Everyone’s familiar with the selfie, but a Glasgow firm has taken what it claims to be the world’s first Spelfie, and out of this world selfie taken from space via satellites.
Spelfie has been created for people attending major global sporting or cultural events such as the Fifa world Cup, Expo 2020 in Dubai and the Olympics.
Dubbed ‘the world’s longest selfie stick’, Spelfie was launched by teenager and environmental campaigner Isabel Wijsen to highlight her fight against plastic pollution in Bali.
In June, a village in Bali spelt out ACT NOW on a polluted beach for Wijsen’s Saving Our Beautiful Bali campaign.
Spelfie’s satellite image from space captured the moment and beamed the message out to the world.
Spelfie is completely free for users. It uses Airbus satellites to capture images on earth from space which can be posted and shared with friends and family.
Once an event has been confirmed on the Spelfie app by partners and sponsors, the user then chooses the event they wish to attend.
They then take a selfie at the designated time and place and wait for their Spelfie image to land from space on the same day.
Chris Newlands, Spelfie chief executive, said: “Spelfie is a movement of people who want to change the world and make a difference through social media and imagery.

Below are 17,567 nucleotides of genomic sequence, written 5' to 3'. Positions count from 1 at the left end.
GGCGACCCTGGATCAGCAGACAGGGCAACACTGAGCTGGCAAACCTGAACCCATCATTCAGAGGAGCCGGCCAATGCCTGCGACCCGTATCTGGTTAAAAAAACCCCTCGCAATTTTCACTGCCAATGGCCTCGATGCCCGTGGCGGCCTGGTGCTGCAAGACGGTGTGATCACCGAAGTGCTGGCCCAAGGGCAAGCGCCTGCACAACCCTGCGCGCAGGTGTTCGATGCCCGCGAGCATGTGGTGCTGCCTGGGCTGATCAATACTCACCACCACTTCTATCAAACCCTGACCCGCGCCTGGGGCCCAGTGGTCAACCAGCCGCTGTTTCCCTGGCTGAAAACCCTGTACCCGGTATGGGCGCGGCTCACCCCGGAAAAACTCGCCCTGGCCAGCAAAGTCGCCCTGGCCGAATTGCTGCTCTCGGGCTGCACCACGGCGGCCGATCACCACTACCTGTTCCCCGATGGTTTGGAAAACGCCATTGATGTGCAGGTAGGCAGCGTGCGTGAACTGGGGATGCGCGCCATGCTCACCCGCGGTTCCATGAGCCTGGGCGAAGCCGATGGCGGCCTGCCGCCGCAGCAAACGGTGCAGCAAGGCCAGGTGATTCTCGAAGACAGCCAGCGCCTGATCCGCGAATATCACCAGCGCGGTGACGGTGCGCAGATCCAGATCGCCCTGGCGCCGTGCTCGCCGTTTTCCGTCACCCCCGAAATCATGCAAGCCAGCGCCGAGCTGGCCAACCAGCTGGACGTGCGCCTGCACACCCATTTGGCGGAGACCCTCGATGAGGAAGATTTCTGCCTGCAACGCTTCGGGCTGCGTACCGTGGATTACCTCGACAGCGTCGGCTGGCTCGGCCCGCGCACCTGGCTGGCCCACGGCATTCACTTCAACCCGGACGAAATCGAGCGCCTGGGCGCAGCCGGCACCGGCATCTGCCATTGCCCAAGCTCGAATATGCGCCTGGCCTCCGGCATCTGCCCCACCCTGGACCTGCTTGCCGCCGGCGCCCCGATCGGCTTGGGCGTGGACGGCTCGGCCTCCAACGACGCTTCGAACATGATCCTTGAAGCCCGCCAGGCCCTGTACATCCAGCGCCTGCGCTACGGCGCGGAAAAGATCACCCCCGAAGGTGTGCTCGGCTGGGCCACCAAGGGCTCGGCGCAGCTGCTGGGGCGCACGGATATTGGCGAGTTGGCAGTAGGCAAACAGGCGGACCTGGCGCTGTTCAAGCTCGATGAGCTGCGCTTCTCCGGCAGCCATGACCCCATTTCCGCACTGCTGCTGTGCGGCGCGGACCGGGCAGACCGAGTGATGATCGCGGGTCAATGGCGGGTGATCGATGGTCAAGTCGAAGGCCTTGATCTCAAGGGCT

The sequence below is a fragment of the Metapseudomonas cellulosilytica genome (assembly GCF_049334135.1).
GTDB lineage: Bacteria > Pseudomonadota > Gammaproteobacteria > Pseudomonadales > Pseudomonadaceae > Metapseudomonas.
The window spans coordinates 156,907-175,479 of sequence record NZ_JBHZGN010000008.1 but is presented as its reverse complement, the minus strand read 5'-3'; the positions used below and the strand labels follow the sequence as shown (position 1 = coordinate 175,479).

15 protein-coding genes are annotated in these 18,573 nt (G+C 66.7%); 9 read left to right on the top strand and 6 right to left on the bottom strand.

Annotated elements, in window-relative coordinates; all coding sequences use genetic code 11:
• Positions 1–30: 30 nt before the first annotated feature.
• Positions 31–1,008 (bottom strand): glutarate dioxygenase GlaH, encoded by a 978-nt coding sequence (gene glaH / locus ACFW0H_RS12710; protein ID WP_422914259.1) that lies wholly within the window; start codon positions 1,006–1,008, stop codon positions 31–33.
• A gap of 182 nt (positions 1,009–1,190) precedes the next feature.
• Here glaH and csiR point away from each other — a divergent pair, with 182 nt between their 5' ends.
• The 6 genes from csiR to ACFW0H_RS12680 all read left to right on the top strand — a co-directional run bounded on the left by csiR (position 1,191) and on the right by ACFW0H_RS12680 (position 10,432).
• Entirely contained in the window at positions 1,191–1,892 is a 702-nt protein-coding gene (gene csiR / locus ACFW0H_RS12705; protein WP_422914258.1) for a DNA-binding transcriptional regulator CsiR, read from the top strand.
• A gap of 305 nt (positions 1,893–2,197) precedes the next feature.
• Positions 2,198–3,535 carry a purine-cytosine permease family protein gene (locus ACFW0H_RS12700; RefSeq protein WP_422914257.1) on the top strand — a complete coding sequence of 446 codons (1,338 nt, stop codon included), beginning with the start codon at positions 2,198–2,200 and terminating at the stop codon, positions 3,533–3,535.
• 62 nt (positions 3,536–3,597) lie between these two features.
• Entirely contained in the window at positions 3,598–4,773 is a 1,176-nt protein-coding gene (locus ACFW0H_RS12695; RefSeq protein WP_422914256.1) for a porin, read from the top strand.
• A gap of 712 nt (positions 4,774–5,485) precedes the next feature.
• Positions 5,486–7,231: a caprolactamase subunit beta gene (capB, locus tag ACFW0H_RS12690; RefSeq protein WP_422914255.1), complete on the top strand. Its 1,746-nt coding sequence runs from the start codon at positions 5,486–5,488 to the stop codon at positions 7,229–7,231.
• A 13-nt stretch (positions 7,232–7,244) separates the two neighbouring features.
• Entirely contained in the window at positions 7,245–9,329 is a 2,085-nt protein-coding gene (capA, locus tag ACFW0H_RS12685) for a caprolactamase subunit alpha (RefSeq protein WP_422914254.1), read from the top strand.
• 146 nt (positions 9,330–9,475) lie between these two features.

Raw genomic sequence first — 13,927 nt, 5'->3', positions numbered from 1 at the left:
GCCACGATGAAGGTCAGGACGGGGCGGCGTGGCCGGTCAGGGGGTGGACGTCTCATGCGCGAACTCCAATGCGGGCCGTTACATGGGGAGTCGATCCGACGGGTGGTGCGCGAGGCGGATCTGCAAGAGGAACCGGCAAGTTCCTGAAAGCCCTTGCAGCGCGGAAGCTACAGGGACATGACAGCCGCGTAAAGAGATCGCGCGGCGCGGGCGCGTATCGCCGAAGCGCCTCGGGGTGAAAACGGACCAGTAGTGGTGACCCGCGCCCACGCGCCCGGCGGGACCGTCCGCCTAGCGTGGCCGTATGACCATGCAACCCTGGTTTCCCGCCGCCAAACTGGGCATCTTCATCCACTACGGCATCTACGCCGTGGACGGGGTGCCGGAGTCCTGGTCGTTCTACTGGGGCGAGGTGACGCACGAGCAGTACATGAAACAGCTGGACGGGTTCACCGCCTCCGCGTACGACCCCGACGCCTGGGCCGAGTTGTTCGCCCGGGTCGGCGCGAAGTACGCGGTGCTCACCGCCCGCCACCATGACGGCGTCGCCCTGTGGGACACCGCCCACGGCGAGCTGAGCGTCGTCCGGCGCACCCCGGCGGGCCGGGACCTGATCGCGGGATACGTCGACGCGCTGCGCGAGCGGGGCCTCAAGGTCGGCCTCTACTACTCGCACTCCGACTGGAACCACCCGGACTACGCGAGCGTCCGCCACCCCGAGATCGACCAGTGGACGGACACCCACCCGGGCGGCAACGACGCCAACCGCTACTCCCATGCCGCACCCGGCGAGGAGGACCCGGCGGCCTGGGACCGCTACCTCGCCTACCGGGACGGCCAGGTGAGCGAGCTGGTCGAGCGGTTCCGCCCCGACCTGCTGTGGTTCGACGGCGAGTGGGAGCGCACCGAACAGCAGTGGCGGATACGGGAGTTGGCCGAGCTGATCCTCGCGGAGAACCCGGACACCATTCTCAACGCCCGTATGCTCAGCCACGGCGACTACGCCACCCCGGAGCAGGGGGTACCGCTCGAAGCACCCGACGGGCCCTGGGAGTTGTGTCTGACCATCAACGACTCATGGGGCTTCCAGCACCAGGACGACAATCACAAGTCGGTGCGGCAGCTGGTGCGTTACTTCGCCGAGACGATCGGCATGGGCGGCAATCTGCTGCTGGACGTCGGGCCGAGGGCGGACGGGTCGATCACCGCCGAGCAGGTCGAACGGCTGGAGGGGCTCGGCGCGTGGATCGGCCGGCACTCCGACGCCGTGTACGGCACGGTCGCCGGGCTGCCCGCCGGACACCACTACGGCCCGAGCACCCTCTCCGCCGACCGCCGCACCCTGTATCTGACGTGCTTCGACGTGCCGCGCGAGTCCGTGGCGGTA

“The power of a Spelfie can help raise awareness globally, encouraging others to join in and want to make a difference too just as Isabel did for the Bye Bye Plastic Bags movement in Bali.”
Spelfie’s partnership with Airbus means it can use optical cameras on Earth Observation satellites to take pictures with less than a metre in detail. It is possible to see individual cars and trees.
Like a normal camera, it is not possible to see through clouds using optical satellite images and Airbus’ Vision-1 image of the ACT NOW Spelfie event was taken when the satellite passed over the beach location at just the right time.
Airbus operates a fleet of satellites whose day job is to capture images of many of the environmental challenges that society faces today including deforestation, natural disasters such as fires, floods and drought, and pollution monitoring.